giffy pointed out that you compared women to material objects, which you DID by your analogy of the stolen money. Never in that post was it said that you are disrespecting women, but rather that your phrasing was potentially offensive and poorly chosen.
Nobody is claiming that we have a right to inebriation without consequences; we all know about hangovers. What giffy was saying is that there are good reasons one might get shitfaced, whereas there is no sane reason to leave two grand on your passenger seat.
Don't get your panties in a twist, Seattleblues.
52
@48, how about advising those horny young guys to, y'know, not rape?
53
And once again, a reminder to Fnarf and others: If you find yourself on the same side of an argument as Seattle Blues, you might want to rethink your position.

Except about dogs. Dang it, he's usually right about the responsibilities of dog owners.
54
Those who would call ads like this "victim blaming" are enabling rapists and should feel ashamed of themselves, if shame could somehow get past the smugness.
55
@51 You know I was going to respond to @47 like it was a real comment, then the room stopped spinning long enough for me to read the username and I realized that's your territory.

@54 For the sake of my sanity I'm going to file that under 'troll' and move on.

Anyone here looking to understand how our current understanding of rape (on full display here) is harmful and counterproductive should read some of the works of Jessica Valenti, especially "Yes Means Yes," she's witty, engaging, and informative.

@34 Five-Star fucking post!
56
I'd like to see dudes being taught to use the buddy system to make sure they don't rape anyone.

Also, are the legs in the ad under discussion meant to depict an adult female? They read teen/older adolescent to me.
57
@34: Try the Hekatonkheires.
58
I love this @50 : [C]olleges could post pics of the football team with the caption, "If these guys rape you, you're fucked and we don't care. Dont't drink with jocks"

Hold it: I am, really, saying that women over 21have the right to get falling over blackout drunk. And they have the right to get falling over blackout drunk and not be raped. And women must take the consequences of things that they themselves do, actions they take, like driving drunk, shooting someone, getting arrested and busting a high heel kicking out the backdoor window of a cop car, etc.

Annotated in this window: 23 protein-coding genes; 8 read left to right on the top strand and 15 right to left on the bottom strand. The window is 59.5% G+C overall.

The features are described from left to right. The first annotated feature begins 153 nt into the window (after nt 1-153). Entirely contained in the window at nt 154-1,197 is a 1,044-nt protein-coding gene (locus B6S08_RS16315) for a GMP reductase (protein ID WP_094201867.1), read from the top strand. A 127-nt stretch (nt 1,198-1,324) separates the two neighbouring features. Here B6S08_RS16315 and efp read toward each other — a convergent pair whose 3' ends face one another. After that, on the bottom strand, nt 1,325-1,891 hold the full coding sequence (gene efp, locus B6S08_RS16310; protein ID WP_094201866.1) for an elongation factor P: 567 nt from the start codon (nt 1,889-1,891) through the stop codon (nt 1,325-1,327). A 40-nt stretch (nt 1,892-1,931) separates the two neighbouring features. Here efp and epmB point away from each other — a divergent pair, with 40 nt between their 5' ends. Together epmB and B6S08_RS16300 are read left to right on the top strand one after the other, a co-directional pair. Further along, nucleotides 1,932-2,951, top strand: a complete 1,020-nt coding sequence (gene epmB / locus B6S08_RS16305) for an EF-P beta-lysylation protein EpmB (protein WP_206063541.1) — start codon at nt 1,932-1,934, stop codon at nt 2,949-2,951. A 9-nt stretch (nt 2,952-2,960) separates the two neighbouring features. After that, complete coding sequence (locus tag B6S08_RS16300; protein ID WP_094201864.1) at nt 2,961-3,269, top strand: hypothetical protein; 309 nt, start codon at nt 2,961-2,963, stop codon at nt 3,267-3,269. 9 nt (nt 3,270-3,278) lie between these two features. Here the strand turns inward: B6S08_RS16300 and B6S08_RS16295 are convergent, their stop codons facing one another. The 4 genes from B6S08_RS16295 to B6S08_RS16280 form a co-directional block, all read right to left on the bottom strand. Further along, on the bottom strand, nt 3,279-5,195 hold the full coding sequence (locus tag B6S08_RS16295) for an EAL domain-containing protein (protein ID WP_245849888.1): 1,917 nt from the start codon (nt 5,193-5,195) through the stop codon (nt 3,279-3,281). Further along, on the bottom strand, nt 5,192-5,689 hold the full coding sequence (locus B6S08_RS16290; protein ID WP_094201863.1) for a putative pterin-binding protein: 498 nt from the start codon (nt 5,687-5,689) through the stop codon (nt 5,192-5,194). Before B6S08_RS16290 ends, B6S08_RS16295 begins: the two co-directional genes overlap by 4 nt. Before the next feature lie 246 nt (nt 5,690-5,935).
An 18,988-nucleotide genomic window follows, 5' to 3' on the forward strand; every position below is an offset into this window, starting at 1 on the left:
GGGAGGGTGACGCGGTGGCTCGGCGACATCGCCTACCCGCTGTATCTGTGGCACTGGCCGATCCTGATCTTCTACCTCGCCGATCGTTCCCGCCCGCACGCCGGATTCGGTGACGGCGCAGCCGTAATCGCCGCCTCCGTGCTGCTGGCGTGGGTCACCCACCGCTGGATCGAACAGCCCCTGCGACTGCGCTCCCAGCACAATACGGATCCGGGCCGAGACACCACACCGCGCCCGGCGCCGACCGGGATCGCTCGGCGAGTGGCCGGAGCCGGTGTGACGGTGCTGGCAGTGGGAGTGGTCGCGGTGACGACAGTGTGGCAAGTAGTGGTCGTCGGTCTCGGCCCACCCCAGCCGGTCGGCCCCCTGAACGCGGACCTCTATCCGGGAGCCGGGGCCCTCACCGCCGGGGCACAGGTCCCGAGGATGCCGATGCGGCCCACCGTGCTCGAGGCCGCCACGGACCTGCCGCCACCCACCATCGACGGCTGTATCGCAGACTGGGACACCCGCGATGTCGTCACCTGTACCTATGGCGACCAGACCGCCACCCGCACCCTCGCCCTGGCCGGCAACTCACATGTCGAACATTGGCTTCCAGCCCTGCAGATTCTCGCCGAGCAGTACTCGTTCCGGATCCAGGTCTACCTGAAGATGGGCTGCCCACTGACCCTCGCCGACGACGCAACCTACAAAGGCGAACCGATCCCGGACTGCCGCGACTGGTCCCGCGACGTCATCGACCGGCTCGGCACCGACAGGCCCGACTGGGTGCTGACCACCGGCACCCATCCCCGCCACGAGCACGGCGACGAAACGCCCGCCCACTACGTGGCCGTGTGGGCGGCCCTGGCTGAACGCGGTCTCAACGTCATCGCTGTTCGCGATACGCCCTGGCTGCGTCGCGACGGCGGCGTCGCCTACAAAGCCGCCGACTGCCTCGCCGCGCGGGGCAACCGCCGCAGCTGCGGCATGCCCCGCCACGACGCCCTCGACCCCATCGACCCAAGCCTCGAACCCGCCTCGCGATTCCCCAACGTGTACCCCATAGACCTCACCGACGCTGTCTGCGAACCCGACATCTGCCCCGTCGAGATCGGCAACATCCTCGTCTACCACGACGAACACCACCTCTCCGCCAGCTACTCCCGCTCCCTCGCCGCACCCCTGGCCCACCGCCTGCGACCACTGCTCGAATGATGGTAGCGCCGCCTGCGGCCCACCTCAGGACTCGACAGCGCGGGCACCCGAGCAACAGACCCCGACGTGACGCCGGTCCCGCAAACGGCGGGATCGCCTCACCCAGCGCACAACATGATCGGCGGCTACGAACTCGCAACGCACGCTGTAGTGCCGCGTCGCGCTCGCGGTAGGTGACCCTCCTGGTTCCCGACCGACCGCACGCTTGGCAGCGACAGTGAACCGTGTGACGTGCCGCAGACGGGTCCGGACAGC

They really have that right. And many of you are saying clearly that that right should not be respected or legally protected in the same way it is for men. And, of course, it already isn't.
59
Look, dumbfuck. My point is not that women should be able to get blackout drunk in perfect safety. NO ONE SHOULD GET BLACK OUT DRUNK. Period. The Consequences for women can be horrible.
60
It isn't useful to talk about blame. If there are steps women can take to protect themselves, they should do them. It's no good to say "tell the men not to rape" if it means "tell the women they can't do anything to protect themselves, let the men control this issue." You can only control your own actions.

This happened to a friend of mine, it sucks. They guy did it to more than just her, and got away with it of course.
61
@59 Womyn2me: you just said it again. Did you mean to say it again or is your second sentence missing a "not" somewhere. I only harped on this again because others besides you said the same thing. Now I'm doing it again because you did it again, but I'm assuming you made a little slip there.
62
I'm confused...this ad fails to explain how to stop the frat boys who slapped my ass in the Trader Joe's parking lot last week??? Last I checked, that was a sexually-based assault, and while no where near rape, must have been my fault, right? Wait, I got it...while I had not consumed any yet, I had purchased beer with my groceries, therefore implying that I wanted to get drunk and screw the nearest dick(s). Also, I was alone in a parking garage...oh, and I was wearing those jeans that make my ass look good...yes, yes, I was sending every single signal in the book that I was down to fuck! Alcohol =/= to sexual interest in you; dress (of any kind, I have been harassed and assaulted wearing any manner of clothing) =/= to sexual interest in you; proximity to you (hanging out at your house, for example) =/= to sexual interest in you. A clear expression of sexual interest, such as "hey, I like you" or "why don't we have sex" = sexual interest in you. Moreover, letting you know that we have no sexual interest in you is NOT an invitation to just take what you want anyway, or make an attempt to publicly humiliate us. How hard is this...would you just walk into someone's house without a clear invitation? Then why is it okay to enter a woman's body without a clear invitation to do so?